The dream of the 2008 presidential campaign is still alive and within reach of the Dhivehi Qaumee Party (DQP), its newly elected leader Dr Hassan Saeed has said.
Speaking at the party’s first congress on Saturday night at Bandos Island Resort, Dr Saeed, who resigned from both the former and current governments, said it was not too late to realise the aspirations of his presidential campaign.
“Our leaders don’t have to always go begging to Europe or the Middle East,” he said. “[Our leaders] won’t have to say with pride that I begged more and secured more money than my predecessor.”
Dr Saeed said Maldivian politicians have never ruled to serve the the people: “They rule to fill their pockets.”
Apart from difficult economic circumstances, Saeed continued, islanders were struggling to pay their electricity bills, the cost of living was rising and the government was ruthlessly dismissing elderly security guards.
Dr Saeed said his law firm, Raajje Chambers, was under pressure from banks to take prominent businessmen and resort owners to court to reclaim unpaid loans.
“As a result, it is likely that many resort owners in the country will go bankrupt in the near future,” he said. “Thousands of employees could lose their jobs.”
Meanwhile, development of over 60 resorts was stalled due to failure to secure loans.
While government expenditure increased threefold in the past five years, the quality of life for citizens has not seen any improvement.
“Political posts have increased from 500 to 1,000,” he said. “But has the service from political appointees to the people similarly increased? It has not. The number of police officers has increased by thousands. Crime has not fallen. As the Chief Judge of the Criminal Court in 2003, I earned Rf4,000 (a month). Today the person in that post receives Rf30,500. Has the justice system been strengthened? Has [the judicial process] become faster?”
Moreover, he added, the number of embassies abroad has increased threefold without a corresponding spike in foreign investment.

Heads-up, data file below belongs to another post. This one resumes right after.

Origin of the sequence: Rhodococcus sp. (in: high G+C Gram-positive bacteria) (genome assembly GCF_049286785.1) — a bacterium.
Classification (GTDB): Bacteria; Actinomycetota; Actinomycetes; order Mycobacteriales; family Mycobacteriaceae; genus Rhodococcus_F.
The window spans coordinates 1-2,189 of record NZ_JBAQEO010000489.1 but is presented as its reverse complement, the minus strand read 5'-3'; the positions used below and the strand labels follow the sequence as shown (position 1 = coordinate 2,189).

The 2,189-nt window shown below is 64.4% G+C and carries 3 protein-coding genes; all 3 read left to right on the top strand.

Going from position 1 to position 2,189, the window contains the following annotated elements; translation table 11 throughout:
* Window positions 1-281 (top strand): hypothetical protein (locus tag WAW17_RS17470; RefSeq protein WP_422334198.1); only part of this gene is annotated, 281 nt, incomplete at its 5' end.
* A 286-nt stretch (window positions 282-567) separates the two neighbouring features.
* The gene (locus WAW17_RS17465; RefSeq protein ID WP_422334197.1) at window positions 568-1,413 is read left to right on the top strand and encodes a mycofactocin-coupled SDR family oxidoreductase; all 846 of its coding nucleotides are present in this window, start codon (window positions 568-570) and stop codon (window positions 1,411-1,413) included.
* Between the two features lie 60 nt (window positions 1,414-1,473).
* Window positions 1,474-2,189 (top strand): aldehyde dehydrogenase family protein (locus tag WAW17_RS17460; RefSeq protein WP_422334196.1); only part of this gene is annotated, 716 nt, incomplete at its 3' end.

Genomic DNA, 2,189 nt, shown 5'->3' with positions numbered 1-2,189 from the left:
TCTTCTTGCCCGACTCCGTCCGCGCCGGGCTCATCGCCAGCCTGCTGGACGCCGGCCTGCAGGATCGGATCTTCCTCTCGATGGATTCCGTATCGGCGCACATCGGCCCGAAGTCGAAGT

The state of affairs today was so dire that local businesses were unable to get foreign loans at an interest rate of even 12 per cent, said Saeed.
“The 65 resorts in the country have not been developed because they couldn’t get loans at even 15 per cent, let alone 12,” he said.
Moreover, he added, the government was giving away assets cheaply and handing over management of schools to foreign parties without considering the benefits to the Maldivian people.
The former special advisor to the president said the government has not given any thought to enriching Maldivian businesses or putting struggling small business back on their feet.
“Maldivians are a talented, educated, young and industrious people,” he said. “All that Maldivians need is just a little opportunity. What Maldivians want is a day when they won’t be forced to fill a form to join the ruling party whenever there is a change of government.”
He added the DQP will not falter in its “national jihad” and would work together with other parties to reach its goals.
“God willing, we will win the upcoming local council elections and the presidential elections after that,” he said.
In his speech, Dr Mohamed Jameel Ahmed, who was dismissed from his cabinet post last year, said the country was in a state of “despair and hopelessness”.
Those who had claimed not to want power was now trying to stay in power at all costs, he said.
While the former government spent Rf4.8 million a month on political appointees, he said, the figure has climbed to Rf9.1 million a month under the Nasheed administration.
Vilufushi MP Riyaz Rasheed, one of the party’s two MPs, said the party has now matured and was ready to play its part in the political arena.
“We did not come out to topple the government. We will try to hold the government accountable…[Only] the people can change the government,” he said.